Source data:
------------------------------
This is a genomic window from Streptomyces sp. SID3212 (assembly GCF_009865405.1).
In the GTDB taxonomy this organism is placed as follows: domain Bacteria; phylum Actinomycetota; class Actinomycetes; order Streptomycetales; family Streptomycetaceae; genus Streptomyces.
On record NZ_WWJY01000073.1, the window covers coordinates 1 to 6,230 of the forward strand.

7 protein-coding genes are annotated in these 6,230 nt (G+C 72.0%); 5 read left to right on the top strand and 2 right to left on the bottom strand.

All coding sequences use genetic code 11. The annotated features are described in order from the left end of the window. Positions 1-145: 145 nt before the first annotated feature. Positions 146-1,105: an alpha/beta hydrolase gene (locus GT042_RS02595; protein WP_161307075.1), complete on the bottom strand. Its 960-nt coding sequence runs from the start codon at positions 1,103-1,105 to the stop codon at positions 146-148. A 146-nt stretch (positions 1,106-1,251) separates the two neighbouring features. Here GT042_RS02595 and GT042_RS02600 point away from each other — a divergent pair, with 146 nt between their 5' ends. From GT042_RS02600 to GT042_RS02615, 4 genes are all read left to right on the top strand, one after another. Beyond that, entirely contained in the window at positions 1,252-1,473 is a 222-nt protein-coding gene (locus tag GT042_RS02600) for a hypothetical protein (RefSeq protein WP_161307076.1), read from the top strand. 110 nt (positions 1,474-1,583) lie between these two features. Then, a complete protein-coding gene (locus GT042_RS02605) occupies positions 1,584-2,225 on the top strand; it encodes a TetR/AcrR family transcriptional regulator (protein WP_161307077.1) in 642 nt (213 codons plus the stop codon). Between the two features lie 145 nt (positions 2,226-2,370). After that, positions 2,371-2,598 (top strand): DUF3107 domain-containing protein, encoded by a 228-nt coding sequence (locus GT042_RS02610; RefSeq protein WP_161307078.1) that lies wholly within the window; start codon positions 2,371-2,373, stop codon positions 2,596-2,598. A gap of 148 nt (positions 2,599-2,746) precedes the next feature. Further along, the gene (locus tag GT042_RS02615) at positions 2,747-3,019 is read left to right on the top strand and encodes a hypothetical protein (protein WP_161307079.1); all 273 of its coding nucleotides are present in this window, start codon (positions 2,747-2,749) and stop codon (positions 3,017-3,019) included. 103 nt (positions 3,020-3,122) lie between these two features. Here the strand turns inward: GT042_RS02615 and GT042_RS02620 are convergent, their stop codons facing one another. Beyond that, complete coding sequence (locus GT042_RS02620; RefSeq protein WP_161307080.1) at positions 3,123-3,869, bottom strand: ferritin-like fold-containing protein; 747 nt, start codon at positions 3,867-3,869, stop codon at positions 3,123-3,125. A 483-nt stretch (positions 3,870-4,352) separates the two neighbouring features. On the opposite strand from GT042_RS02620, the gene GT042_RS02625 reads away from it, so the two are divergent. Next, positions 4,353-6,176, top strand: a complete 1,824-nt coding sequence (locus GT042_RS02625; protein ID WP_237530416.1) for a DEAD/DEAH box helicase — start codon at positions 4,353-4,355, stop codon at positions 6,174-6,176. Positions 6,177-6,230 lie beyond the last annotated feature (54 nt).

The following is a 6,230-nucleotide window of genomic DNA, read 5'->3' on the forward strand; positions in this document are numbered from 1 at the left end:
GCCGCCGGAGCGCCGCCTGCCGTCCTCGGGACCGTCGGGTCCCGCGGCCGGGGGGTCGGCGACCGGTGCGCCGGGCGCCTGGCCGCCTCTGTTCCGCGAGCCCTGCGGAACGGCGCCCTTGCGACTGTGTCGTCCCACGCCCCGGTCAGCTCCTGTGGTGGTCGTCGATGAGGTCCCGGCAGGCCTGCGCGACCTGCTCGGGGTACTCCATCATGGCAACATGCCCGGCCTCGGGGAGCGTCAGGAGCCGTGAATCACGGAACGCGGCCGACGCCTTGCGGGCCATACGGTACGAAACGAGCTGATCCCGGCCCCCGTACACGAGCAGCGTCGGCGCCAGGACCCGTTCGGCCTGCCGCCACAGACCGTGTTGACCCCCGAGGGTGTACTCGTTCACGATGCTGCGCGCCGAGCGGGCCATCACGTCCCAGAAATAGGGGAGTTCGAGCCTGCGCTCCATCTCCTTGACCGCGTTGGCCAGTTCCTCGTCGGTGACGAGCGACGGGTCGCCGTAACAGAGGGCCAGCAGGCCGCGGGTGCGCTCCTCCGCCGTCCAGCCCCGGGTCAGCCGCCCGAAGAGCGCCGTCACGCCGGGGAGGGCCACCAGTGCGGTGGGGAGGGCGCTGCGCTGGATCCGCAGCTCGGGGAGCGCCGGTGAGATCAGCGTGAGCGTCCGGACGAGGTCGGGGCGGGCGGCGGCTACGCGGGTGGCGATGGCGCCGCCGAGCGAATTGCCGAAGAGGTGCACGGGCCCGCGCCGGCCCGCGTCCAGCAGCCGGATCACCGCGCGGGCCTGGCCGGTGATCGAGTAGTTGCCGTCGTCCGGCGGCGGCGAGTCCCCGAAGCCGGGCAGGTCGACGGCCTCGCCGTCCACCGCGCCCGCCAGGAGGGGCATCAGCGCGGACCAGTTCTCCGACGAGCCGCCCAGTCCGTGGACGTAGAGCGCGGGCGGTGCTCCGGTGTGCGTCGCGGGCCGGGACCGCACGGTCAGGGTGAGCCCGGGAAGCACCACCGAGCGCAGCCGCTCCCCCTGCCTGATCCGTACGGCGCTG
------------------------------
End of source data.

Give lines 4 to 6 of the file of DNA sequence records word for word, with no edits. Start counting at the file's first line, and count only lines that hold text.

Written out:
7 protein-coding genes are annotated in these 6,230 nt (G+C 72.0%); 5 read left to right on the top strand and 2 right to left on the bottom strand.

All coding sequences use genetic code 11. The annotated features are described in order from the left end of the window. Positions 1-145: 145 nt before the first annotated feature. Positions 146-1,105: an alpha/beta hydrolase gene (locus GT042_RS02595; protein WP_161307075.1), complete on the bottom strand. Its 960-nt coding sequence runs from the start codon at positions 1,103-1,105 to the stop codon at positions 146-148. A 146-nt stretch (positions 1,106-1,251) separates the two neighbouring features. Here GT042_RS02595 and GT042_RS02600 point away from each other — a divergent pair, with 146 nt between their 5' ends. From GT042_RS02600 to GT042_RS02615, 4 genes are all read left to right on the top strand, one after another. Beyond that, entirely contained in the window at positions 1,252-1,473 is a 222-nt protein-coding gene (locus tag GT042_RS02600) for a hypothetical protein (RefSeq protein WP_161307076.1), read from the top strand. 110 nt (positions 1,474-1,583) lie between these two features. Then, a complete protein-coding gene (locus GT042_RS02605) occupies positions 1,584-2,225 on the top strand; it encodes a TetR/AcrR family transcriptional regulator (protein WP_161307077.1) in 642 nt (213 codons plus the stop codon). Between the two features lie 145 nt (positions 2,226-2,370). After that, positions 2,371-2,598 (top strand): DUF3107 domain-containing protein, encoded by a 228-nt coding sequence (locus GT042_RS02610; RefSeq protein WP_161307078.1) that lies wholly within the window; start codon positions 2,371-2,373, stop codon positions 2,596-2,598. A gap of 148 nt (positions 2,599-2,746) precedes the next feature. Further along, the gene (locus tag GT042_RS02615) at positions 2,747-3,019 is read left to right on the top strand and encodes a hypothetical protein (protein WP_161307079.1); all 273 of its coding nucleotides are present in this window, start codon (positions 2,747-2,749) and stop codon (positions 3,017-3,019) included. 103 nt (positions 3,020-3,122) lie between these two features. Here the strand turns inward: GT042_RS02615 and GT042_RS02620 are convergent, their stop codons facing one another. Beyond that, complete coding sequence (locus GT042_RS02620; RefSeq protein WP_161307080.1) at positions 3,123-3,869, bottom strand: ferritin-like fold-containing protein; 747 nt, start codon at positions 3,867-3,869, stop codon at positions 3,123-3,125. A 483-nt stretch (positions 3,870-4,352) separates the two neighbouring features. On the opposite strand from GT042_RS02620, the gene GT042_RS02625 reads away from it, so the two are divergent. Next, positions 4,353-6,176, top strand: a complete 1,824-nt coding sequence (locus GT042_RS02625; protein ID WP_237530416.1) for a DEAD/DEAH box helicase — start codon at positions 4,353-4,355, stop codon at positions 6,174-6,176. Positions 6,177-6,230 lie beyond the last annotated feature (54 nt).

The following is a 6,230-nucleotide window of genomic DNA, read 5'->3' on the forward strand; positions in this document are numbered from 1 at the left end: